Eventually the warlords discovered Pangchen, a new land to extort tribute from. When armies climbed the narrow mountain trails to Pangchen a mysterious force pushed them off, and dashed them on the rocks below. At last a clever warlord sent his soldiers up the trail in small groups, to blend in with the tradesmen and supplicants. On the night of the summer solstice they were to throw off their guises, capture the monks, loot the laymen, and kill any who resisted. As the soldiers threw off their guises and began their assault, the tulpas appeared: huge translucent shapes roughly in the form of a man that shimmered between existence and nonexistence, unkillable and irresistable. They picked up each soldier and cast him, screaming, off the edge of the plateau.

At first life resumed as it always did. Then laymen began to grumble. If the monks could call upon invisible servants, why did they need peasants to do their work for them? If the monks could see the attack coming, why could they not see storms and bad harvests? Did the monks care nothing for those who clothed and fed them? Many left. The remaining peasants sent a delegation to the Temple. The Abbot received them coldly, listened to their demands, then rebuked them and told them to go back to work. When one angry protester tried to lay hands on the Abbot, the tulpas appeared again; they seized the man and all who were with him and dashed them on the rocks below. Most fled Pangchen after that. Villagers near the base of the plateau discovered more bodies dashed on the rocks in the years and decades after, including many in monks’ robes. Some say the old Abbot was among them.

People from many leagues away copy the art of Pangchen: the complex patterns of tiles, the free-standing gates from nowhere to nowhere. the simple but baffling spheres. Some even climb the nearby mountains to see the city on a clear day. But nobody goes to Pangchen.

Commentary

(Warning: links to YouTube videos. Hope you have autoplay turned off.)

After watching a YouTube series on Angkor Wat, especially the last episode, the idea of “lost cities” seems ridiculous. The people who live next to them know where they are.

Likewise, except for Lathos these cities I imagined aren’t “lost”. The Crystal City is just in ruin. Jaelren and Pangchen are deserted, at least by anything remotely human.

Also, it’s hard to use every element rolled on the tables, especially when it doesn’t fit neatly with the rest. Often I found myself captivated by a few words or images: Lathos’s angular water-borne mobility, the Crystal City’s fiery “support” crystals, Jaelren’s impossible geometries and inhuman transformation, Pangchen’s open spaces and treacherous psionics. Other words like “residential”, “piety”, or “geomancy” have to remain implied.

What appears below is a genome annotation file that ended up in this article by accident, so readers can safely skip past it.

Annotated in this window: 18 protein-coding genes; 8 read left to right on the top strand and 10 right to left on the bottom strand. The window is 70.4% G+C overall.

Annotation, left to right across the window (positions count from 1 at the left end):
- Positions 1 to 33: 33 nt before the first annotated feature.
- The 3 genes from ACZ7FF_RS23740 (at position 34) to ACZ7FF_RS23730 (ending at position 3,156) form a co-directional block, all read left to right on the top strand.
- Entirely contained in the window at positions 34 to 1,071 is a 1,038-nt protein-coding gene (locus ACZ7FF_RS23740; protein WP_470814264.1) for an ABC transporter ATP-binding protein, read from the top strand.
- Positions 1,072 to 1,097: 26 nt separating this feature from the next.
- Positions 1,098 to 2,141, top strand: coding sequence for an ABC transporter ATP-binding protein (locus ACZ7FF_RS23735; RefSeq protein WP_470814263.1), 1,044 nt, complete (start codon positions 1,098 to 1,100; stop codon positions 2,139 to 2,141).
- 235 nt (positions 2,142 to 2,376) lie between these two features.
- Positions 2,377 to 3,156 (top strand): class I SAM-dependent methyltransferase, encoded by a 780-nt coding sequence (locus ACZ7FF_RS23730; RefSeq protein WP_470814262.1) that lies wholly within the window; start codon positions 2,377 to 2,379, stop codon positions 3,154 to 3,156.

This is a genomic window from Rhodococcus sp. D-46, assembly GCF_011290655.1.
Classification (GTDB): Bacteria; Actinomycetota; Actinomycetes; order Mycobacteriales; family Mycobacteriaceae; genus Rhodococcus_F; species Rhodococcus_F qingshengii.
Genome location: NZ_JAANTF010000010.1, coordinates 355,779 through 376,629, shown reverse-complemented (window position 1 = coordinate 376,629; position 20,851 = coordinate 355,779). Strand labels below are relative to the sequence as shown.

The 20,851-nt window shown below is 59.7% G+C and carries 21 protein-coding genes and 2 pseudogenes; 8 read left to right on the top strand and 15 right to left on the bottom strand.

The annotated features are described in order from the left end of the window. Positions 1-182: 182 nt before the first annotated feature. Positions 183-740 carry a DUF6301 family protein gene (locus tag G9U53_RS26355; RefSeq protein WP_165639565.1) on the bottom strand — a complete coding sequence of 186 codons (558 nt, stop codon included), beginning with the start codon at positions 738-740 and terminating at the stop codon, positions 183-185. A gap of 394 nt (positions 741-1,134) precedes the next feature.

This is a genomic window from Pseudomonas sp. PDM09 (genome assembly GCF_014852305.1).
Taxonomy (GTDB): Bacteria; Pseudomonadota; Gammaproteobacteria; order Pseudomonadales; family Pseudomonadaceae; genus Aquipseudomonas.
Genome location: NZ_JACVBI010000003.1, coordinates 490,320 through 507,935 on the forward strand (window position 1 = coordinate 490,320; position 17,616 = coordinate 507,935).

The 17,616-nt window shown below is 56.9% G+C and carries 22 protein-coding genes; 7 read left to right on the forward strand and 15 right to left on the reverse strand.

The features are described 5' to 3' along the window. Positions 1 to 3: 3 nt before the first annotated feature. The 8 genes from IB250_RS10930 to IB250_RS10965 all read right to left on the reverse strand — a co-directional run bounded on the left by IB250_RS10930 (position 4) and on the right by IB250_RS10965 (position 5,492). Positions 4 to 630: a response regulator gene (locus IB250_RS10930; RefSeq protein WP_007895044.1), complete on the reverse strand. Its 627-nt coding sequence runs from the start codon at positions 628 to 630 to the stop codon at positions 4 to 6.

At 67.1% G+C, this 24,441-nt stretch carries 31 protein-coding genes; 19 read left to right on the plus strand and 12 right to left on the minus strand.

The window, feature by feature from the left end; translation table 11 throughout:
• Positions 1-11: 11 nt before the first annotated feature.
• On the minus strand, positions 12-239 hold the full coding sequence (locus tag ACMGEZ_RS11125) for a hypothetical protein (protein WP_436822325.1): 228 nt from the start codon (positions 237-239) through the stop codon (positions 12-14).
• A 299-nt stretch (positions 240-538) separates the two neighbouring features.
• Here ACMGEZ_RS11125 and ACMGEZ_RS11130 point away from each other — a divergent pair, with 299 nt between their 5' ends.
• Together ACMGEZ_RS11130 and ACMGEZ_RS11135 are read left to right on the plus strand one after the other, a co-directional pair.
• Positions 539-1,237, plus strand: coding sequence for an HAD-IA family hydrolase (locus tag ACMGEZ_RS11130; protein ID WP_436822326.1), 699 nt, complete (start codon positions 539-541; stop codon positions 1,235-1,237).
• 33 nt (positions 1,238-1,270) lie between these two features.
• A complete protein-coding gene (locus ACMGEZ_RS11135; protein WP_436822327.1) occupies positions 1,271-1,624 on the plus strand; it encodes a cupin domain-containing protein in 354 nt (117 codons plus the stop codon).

Finally, the examples in the “Lost Cities Generator” are admirably short, maybe 50 words or so. The same captivating images that shut out over half the random result also starts spinning a story in my head, one that I have to tell: Lathos’s conquering sea empire (inspired by the Phoenecians and Myceneans), the Crystal City’s conquest and fall, the citizens of Jaelren’s eldritch metamorphosis and slow decline, or Pangchen’s death by psionic overreaction. (I was particularly intrigued by Pangchen’s monks literally not caring if their subjects lived or died and setting their psychically manifested army on them and each other at the slightest complaint. If the tulpas are still around – and they clearly are – who, if anyone, is holding their leash?)

Some might disagree, but the point of random tables seems not to obey the dice exactly but to use the random results as a springboard for creativity. In that respect the “Lost Cities Genrator” works very well.5 Would I use any of these cities in any RPG (or fiction) of mine? Probably not. But they do get my brain traveling different paths.


  1. i.e. no need for a government for whatever reason. ↩︎

  2. The notes on each table explain “Your city has a preferred structural building material, such as stone, brick, or wood.” Why that’s called “skeleton” is beyond me. ↩︎

  3. “Negative space and openings,” according to the notes. In the PG version, this entry is “Caverns”. ↩︎

  4. “The city contains an unusual amount of public art, whether an abundance or a conspicuous absence.” ↩︎

  5. The Technology table, and presumably the author, wants to add crystals or unusual scale to everything, which quickly gets tiresome. I’d recommend rolling the dice as if that part simply wasn’t there. ↩︎